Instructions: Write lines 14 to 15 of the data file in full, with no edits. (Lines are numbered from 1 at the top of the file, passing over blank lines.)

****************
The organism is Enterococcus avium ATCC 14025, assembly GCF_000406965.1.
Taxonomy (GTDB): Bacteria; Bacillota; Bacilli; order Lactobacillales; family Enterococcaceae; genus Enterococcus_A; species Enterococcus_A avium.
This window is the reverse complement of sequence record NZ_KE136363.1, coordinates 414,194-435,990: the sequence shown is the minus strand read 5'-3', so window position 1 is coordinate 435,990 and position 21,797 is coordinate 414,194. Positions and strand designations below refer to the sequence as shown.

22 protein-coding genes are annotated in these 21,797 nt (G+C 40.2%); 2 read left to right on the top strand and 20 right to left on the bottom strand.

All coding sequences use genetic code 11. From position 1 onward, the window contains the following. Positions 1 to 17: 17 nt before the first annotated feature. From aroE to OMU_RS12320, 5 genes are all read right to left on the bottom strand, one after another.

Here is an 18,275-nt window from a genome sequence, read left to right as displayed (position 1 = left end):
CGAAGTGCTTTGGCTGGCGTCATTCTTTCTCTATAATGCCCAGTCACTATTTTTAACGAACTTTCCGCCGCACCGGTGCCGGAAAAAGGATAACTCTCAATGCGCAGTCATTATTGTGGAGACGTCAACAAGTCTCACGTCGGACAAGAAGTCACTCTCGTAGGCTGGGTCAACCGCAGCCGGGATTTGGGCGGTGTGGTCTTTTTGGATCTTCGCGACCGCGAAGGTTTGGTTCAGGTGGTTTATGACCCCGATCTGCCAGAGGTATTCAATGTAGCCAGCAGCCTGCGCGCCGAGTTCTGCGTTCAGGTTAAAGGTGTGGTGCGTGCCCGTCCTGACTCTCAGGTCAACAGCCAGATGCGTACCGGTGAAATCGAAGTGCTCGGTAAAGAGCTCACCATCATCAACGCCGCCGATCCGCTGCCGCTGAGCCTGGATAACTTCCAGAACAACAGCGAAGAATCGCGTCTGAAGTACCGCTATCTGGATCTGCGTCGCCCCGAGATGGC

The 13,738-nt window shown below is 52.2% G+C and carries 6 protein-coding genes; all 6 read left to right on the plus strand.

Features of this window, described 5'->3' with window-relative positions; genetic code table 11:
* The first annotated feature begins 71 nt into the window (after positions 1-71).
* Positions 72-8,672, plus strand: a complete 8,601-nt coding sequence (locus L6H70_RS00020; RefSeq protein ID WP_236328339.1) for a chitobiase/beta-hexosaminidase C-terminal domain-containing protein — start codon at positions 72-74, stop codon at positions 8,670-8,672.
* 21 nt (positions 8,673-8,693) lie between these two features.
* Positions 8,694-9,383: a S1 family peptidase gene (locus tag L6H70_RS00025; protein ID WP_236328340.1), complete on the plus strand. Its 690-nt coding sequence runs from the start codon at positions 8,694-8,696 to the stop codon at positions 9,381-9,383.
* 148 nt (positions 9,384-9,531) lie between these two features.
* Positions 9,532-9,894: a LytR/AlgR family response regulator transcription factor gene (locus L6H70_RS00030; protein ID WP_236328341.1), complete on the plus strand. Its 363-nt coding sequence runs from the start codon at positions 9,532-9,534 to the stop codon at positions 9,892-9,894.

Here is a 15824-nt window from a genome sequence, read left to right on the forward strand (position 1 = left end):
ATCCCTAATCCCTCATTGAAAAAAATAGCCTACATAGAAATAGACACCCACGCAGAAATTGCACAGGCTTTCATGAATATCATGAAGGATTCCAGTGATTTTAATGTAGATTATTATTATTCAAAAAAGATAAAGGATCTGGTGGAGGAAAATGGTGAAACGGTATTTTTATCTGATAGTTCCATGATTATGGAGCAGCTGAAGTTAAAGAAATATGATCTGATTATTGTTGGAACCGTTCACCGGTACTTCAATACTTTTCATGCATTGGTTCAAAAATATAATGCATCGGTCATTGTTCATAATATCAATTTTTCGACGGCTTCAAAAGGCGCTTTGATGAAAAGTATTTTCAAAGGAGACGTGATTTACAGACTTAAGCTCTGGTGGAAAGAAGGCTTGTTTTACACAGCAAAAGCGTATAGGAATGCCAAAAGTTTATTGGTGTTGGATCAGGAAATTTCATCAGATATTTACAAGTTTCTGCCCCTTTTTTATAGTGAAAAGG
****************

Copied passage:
* 148 nt (positions 9,384-9,531) lie between these two features.
* Positions 9,532-9,894: a LytR/AlgR family response regulator transcription factor gene (locus L6H70_RS00030; protein ID WP_236328341.1), complete on the plus strand. Its 363-nt coding sequence runs from the start codon at positions 9,532-9,534 to the stop codon at positions 9,892-9,894.